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The World's First Stem Cells that 'Stem' from Adults

Apr 18, 2014 02:13 PM EDT
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Scientists have generated for the first time stem cells from adults using the skin cells of two adult men, a new study announced.

The breakthrough, published online in the journal Cell Stem Cell, describes this "therapeutic cloning" of a 35-year-old man and 75-year-old man. Technically called somatic-cell nuclear transfer, the process involves taking the DNA from a donor and inserting it into an egg that has been stripped of its DNA. The resulting hybrid, by encouragement, creates a line of stem cells meant to develop into any kind of human cell or tissue.

The international team used 77 eggs from four different donors, and out of the 39 resulting embryos, the scientists created only one stem cell per donor. Despite the 5 percent efficiency, head chief Dr. Robert Lanza believes in his work.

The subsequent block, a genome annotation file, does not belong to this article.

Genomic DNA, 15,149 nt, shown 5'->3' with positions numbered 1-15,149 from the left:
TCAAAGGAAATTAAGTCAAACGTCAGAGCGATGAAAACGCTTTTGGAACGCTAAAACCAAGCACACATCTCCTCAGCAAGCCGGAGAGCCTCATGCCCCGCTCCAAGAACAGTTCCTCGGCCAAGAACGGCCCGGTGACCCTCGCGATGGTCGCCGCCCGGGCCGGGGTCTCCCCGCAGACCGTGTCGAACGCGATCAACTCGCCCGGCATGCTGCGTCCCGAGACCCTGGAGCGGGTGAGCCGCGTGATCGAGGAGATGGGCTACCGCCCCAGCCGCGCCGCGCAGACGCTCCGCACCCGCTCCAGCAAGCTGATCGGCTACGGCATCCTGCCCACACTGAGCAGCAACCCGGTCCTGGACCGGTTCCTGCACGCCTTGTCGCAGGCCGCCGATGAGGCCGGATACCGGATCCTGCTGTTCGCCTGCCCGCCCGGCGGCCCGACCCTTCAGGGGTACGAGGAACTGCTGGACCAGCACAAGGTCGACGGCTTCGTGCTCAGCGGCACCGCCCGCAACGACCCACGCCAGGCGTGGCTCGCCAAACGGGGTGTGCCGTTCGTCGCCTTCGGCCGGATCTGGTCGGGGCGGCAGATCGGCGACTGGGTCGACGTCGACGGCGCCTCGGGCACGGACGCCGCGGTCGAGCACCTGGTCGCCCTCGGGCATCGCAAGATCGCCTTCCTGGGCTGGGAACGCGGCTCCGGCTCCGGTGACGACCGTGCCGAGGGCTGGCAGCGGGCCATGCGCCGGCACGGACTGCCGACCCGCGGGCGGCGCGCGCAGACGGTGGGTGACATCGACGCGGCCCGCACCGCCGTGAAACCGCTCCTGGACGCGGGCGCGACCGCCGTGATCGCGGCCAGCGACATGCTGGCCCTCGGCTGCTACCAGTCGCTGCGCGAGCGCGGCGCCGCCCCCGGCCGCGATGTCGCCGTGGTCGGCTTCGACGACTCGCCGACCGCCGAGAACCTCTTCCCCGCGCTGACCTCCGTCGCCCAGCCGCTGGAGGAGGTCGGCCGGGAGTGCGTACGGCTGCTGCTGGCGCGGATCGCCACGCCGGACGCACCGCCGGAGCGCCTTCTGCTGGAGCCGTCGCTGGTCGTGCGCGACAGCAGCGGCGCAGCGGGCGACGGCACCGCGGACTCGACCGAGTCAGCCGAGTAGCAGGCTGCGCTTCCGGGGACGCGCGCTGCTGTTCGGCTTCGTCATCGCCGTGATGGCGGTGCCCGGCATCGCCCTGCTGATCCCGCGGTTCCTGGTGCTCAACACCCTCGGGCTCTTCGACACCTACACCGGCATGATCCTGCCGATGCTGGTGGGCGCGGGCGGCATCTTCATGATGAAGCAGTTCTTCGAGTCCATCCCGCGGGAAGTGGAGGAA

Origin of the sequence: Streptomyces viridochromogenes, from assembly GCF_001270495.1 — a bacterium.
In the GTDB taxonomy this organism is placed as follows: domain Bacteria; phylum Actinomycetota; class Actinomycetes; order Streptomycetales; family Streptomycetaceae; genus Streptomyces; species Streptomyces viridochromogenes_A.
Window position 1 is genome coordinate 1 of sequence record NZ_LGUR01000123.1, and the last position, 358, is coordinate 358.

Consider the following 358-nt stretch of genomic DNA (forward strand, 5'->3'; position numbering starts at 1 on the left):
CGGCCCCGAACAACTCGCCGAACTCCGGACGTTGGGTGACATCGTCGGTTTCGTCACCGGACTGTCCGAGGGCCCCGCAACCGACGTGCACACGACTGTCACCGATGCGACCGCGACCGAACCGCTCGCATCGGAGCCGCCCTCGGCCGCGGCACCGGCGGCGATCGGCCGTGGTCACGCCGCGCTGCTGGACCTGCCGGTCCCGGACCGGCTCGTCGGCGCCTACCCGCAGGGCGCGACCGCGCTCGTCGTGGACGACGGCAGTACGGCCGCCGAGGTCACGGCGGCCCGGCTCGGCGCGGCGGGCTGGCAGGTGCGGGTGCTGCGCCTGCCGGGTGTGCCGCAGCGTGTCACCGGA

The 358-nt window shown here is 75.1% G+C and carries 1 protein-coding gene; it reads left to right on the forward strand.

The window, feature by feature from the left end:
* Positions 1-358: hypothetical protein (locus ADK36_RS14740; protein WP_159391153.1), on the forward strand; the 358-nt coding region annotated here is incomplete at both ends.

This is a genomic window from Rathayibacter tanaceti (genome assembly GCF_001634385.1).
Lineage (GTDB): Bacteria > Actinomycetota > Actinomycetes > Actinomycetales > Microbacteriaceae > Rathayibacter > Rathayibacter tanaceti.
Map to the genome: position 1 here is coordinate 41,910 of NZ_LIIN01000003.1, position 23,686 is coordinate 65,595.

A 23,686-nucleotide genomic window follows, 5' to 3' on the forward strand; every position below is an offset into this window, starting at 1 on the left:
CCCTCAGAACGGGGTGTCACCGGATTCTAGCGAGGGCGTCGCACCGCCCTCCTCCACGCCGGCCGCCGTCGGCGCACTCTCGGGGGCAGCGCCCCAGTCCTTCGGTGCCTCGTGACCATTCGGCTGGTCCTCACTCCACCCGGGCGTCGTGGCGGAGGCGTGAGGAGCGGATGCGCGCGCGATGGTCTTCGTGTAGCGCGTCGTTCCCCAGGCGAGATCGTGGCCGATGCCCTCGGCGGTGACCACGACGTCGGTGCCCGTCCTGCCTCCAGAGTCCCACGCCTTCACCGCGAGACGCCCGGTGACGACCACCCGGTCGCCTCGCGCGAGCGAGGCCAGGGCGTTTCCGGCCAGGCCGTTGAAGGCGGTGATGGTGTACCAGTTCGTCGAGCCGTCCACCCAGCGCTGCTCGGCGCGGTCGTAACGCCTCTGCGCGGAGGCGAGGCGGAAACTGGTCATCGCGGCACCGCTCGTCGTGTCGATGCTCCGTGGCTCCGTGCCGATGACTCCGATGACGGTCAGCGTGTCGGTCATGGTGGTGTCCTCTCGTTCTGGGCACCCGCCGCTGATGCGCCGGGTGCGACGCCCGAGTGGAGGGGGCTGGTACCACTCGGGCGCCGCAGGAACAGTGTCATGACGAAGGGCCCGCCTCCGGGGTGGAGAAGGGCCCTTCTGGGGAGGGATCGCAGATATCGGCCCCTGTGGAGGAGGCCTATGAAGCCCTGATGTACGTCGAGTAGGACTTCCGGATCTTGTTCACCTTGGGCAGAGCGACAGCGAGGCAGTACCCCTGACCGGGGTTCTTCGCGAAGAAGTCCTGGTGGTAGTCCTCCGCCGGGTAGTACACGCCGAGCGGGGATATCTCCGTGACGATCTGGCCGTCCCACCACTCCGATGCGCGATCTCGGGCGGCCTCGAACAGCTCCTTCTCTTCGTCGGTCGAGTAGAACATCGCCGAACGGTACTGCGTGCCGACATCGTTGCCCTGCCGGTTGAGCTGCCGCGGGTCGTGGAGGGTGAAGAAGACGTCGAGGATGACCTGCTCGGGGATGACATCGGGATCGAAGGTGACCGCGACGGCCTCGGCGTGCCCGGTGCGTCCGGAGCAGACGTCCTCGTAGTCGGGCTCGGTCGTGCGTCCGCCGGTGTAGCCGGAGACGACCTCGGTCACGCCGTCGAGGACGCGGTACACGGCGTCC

"This procedure works well, and works with adult cells," he told TIME magazine.

His conviction does not seem so far-fetched given the intricacy of stem cell creation. The Oregon team said a major aspect of their success was allowing the engineered eggs to sit for 30 minutes before hitting them with the charge of electricity that essentially made the egg come alive. The pluripotent stem cells are located on the inside of the thriving embryo.

Lanza and colleagues attribute their success to their breakthrough nuclear transfer technique and to the quality of their donor egg.

"We have another way to skin the cat," Lanza quipped.

But nuclear transfer is a slippery slope in the genetic world. It is the first step in reproductive cloning, a controversial topic since the 1997 announcement that it was used to create Dolly, the clone of an ewe. Since 2005, when the United Nations urged countries to ban the practice, the United States has prohibited the use of federal funds for either reproductive or therapeutic cloning, according to Reuters.

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